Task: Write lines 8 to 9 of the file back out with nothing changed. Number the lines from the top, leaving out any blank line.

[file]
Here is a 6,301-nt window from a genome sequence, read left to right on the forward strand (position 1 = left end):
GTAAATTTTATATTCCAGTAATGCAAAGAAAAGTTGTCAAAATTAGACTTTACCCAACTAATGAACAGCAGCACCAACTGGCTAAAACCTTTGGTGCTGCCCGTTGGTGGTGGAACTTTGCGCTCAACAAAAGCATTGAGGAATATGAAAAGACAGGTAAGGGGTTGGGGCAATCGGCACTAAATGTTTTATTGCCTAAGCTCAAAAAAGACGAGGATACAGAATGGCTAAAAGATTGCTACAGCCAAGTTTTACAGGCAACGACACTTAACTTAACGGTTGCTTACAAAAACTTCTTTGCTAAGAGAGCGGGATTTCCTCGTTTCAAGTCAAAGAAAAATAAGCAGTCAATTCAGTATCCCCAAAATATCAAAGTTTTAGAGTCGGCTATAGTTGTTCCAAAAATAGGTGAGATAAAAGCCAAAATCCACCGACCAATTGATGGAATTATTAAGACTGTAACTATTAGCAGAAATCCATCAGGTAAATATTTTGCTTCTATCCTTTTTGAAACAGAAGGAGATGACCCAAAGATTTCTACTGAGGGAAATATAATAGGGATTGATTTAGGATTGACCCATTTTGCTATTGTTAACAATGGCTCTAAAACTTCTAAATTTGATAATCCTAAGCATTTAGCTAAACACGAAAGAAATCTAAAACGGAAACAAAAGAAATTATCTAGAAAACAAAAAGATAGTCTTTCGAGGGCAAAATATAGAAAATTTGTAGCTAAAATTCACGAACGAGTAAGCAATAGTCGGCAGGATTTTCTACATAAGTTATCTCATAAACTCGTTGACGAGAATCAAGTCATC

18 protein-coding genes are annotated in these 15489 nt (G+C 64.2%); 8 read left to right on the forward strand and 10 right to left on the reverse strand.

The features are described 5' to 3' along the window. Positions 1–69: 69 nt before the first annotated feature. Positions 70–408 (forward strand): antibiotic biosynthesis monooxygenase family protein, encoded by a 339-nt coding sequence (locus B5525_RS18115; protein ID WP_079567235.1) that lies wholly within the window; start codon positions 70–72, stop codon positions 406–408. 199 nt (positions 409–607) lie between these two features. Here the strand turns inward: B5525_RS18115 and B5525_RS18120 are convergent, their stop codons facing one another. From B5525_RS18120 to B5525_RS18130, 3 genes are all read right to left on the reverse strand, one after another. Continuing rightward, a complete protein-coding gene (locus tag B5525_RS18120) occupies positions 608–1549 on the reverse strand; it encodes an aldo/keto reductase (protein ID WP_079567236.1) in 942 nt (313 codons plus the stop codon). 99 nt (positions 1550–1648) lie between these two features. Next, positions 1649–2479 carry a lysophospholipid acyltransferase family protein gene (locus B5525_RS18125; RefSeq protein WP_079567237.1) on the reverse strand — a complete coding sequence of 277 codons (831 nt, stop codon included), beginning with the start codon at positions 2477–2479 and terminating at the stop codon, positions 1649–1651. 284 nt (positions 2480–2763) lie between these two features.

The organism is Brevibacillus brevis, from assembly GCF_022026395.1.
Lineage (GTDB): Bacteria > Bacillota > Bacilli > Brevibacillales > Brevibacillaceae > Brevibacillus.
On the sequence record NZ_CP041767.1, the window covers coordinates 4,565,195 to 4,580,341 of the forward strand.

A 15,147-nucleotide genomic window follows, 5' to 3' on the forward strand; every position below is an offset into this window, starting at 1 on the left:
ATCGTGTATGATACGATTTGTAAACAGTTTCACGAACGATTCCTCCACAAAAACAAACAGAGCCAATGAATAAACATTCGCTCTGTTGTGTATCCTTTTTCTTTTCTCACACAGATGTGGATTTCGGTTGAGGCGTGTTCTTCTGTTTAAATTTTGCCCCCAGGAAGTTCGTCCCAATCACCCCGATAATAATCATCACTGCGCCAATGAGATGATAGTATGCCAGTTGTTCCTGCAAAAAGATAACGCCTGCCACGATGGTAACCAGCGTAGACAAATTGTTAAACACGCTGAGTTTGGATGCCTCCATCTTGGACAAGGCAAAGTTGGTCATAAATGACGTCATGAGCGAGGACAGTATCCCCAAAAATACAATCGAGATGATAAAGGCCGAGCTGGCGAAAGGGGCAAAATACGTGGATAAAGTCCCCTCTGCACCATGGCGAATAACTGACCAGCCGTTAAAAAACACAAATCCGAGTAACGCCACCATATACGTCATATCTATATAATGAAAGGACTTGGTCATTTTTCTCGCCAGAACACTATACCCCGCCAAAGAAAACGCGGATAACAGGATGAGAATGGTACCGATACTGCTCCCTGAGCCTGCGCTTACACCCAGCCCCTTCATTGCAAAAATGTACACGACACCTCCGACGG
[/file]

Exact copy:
A 15,147-nucleotide genomic window follows, 5' to 3' on the forward strand; every position below is an offset into this window, starting at 1 on the left:
ATCGTGTATGATACGATTTGTAAACAGTTTCACGAACGATTCCTCCACAAAAACAAACAGAGCCAATGAATAAACATTCGCTCTGTTGTGTATCCTTTTTCTTTTCTCACACAGATGTGGATTTCGGTTGAGGCGTGTTCTTCTGTTTAAATTTTGCCCCCAGGAAGTTCGTCCCAATCACCCCGATAATAATCATCACTGCGCCAATGAGATGATAGTATGCCAGTTGTTCCTGCAAAAAGATAACGCCTGCCACGATGGTAACCAGCGTAGACAAATTGTTAAACACGCTGAGTTTGGATGCCTCCATCTTGGACAAGGCAAAGTTGGTCATAAATGACGTCATGAGCGAGGACAGTATCCCCAAAAATACAATCGAGATGATAAAGGCCGAGCTGGCGAAAGGGGCAAAATACGTGGATAAAGTCCCCTCTGCACCATGGCGAATAACTGACCAGCCGTTAAAAAACACAAATCCGAGTAACGCCACCATATACGTCATATCTATATAATGAAAGGACTTGGTCATTTTTCTCGCCAGAACACTATACCCCGCCAAAGAAAACGCGGATAACAGGATGAGAATGGTACCGATACTGCTCCCTGAGCCTGCGCTTACACCCAGCCCCTTCATTGCAAAAATGTACACGACACCTCCGACGG